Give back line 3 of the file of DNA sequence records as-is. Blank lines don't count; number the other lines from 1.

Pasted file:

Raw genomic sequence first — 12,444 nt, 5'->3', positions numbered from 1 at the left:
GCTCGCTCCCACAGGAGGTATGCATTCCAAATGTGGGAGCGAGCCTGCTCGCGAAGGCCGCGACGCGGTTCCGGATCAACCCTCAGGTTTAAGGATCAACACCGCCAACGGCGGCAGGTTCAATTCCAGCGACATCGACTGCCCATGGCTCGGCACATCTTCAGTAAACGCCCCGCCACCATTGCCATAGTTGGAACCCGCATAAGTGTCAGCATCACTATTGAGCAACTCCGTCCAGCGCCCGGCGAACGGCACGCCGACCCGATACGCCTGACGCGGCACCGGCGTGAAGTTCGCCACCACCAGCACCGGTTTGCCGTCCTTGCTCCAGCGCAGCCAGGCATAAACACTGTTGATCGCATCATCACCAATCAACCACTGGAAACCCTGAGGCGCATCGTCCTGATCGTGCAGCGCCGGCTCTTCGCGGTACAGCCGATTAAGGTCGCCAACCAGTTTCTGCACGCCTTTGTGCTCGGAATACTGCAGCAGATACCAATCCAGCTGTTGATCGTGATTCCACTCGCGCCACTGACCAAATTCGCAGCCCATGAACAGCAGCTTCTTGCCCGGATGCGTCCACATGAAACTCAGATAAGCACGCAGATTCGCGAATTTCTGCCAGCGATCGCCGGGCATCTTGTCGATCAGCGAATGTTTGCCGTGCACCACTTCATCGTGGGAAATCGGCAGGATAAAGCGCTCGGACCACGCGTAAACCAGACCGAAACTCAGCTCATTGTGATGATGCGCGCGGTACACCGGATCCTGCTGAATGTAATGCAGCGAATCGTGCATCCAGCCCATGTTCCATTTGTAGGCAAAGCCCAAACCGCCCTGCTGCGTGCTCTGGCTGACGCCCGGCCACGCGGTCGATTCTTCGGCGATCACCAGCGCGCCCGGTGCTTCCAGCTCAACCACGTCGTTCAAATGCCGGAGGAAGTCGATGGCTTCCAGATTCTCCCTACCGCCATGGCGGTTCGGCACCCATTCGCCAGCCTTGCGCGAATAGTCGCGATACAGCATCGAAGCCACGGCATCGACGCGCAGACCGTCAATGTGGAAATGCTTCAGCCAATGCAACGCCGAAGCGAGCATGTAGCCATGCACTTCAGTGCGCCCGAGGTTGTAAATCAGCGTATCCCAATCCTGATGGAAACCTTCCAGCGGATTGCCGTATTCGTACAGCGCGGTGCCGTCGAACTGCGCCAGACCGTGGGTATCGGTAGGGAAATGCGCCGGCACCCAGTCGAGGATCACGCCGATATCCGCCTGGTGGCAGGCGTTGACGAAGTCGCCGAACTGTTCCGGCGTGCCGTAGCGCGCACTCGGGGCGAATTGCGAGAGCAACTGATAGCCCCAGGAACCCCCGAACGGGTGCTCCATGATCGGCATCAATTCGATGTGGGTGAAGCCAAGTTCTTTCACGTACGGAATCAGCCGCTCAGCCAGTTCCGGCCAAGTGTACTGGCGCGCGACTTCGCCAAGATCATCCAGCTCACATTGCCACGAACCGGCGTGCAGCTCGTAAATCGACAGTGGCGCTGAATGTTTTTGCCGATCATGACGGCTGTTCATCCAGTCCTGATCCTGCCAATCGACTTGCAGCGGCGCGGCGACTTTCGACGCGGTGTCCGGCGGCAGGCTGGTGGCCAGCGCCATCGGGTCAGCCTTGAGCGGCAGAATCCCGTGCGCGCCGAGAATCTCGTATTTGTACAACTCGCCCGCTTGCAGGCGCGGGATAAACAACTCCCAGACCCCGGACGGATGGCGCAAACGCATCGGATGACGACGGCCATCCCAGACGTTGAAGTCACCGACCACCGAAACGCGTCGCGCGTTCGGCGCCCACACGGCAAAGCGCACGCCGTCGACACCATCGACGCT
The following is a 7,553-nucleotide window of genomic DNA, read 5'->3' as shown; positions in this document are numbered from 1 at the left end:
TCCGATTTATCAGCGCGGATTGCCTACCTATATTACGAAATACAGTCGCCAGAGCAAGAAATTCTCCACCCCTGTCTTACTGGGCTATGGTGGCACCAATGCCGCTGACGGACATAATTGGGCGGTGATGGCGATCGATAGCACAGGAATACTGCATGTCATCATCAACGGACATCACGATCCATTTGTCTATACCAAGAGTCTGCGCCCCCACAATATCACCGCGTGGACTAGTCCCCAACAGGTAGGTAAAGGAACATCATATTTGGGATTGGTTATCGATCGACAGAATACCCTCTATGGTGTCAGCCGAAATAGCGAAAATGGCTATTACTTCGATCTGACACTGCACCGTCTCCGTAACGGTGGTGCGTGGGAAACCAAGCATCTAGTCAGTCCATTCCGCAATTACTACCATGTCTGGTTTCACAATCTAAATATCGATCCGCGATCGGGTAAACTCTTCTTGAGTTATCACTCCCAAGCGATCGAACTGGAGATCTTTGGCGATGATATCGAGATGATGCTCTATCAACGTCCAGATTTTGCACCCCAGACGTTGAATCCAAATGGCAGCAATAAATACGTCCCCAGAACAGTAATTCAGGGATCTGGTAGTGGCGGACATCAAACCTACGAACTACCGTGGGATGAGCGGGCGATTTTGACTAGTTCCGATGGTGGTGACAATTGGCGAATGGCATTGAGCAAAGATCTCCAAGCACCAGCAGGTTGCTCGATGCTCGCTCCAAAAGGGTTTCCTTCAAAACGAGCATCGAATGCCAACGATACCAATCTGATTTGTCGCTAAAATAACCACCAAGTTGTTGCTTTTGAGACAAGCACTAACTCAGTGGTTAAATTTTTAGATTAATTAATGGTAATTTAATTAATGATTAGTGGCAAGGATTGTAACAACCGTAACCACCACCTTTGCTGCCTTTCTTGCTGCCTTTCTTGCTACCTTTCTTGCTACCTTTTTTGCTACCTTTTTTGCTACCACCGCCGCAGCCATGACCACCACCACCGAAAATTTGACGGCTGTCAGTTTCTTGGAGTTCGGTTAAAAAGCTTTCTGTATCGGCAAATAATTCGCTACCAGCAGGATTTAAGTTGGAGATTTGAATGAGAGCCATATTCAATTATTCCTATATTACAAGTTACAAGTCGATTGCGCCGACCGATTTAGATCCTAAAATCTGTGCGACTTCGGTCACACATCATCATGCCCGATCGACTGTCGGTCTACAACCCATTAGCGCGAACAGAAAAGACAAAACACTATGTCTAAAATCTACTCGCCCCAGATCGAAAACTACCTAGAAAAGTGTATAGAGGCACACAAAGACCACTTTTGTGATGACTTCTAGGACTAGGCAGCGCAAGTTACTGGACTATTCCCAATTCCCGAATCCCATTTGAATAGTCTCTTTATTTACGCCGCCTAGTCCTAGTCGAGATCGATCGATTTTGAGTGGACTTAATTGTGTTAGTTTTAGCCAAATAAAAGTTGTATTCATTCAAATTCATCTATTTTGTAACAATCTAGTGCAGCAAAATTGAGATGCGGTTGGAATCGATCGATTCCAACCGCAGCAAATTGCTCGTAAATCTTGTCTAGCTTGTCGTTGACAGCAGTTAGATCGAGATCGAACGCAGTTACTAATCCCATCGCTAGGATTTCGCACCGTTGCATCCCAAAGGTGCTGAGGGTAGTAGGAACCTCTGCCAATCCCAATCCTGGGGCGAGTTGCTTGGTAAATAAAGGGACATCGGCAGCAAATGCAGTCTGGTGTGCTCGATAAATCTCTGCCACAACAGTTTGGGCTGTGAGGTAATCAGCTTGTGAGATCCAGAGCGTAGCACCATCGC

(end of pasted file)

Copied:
The following is a 7,553-nucleotide window of genomic DNA, read 5'->3' as shown; positions in this document are numbered from 1 at the left end: